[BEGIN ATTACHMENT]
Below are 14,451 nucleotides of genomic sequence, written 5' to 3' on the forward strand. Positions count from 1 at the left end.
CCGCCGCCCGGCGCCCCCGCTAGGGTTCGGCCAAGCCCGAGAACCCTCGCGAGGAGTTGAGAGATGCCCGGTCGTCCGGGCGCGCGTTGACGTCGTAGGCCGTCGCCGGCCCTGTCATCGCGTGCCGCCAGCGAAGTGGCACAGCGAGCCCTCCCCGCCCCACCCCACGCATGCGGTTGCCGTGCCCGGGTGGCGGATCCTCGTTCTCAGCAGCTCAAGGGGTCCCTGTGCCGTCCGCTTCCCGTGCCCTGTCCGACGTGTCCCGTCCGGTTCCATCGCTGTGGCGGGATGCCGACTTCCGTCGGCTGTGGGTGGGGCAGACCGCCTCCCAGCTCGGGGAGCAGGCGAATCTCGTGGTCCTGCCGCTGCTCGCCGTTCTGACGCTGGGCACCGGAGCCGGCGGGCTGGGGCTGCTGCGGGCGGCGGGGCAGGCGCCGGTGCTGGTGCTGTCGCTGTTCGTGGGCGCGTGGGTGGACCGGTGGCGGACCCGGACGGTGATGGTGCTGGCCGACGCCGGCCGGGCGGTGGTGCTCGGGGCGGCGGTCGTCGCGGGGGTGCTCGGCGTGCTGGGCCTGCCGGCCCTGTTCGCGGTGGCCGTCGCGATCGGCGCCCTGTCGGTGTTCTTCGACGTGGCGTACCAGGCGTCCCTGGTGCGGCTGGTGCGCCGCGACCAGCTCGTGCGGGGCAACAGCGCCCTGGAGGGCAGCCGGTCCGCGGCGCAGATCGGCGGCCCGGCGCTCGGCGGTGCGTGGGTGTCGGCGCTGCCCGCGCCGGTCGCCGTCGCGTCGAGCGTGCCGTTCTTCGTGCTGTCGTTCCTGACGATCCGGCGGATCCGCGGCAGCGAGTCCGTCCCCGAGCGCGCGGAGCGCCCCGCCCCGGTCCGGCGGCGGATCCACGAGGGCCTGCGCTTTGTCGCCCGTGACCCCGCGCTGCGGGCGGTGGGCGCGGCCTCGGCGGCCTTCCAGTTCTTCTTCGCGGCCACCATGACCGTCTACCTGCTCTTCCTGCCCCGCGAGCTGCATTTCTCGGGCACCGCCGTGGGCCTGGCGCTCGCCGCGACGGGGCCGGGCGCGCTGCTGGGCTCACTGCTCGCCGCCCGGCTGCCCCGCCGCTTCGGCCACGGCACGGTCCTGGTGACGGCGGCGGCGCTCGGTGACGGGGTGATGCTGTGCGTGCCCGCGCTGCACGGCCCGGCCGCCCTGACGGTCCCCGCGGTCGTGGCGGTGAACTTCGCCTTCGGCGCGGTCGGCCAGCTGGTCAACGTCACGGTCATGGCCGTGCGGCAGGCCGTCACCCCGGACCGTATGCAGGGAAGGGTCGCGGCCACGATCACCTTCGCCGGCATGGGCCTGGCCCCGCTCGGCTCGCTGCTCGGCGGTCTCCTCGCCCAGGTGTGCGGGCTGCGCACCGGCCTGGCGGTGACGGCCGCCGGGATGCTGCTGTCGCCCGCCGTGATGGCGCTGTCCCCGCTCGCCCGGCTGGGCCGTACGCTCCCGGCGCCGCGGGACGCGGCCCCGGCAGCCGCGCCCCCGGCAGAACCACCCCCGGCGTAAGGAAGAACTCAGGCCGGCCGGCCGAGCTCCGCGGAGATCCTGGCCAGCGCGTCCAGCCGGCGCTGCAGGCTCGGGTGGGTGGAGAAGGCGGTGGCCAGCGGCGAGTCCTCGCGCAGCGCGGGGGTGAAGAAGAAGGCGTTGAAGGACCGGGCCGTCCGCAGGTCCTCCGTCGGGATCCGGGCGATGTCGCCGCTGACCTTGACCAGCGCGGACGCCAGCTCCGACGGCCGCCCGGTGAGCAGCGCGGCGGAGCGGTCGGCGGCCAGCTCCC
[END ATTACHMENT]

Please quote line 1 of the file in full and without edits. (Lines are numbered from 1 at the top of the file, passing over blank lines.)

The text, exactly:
Below are 14,451 nucleotides of genomic sequence, written 5' to 3' on the forward strand. Positions count from 1 at the left end.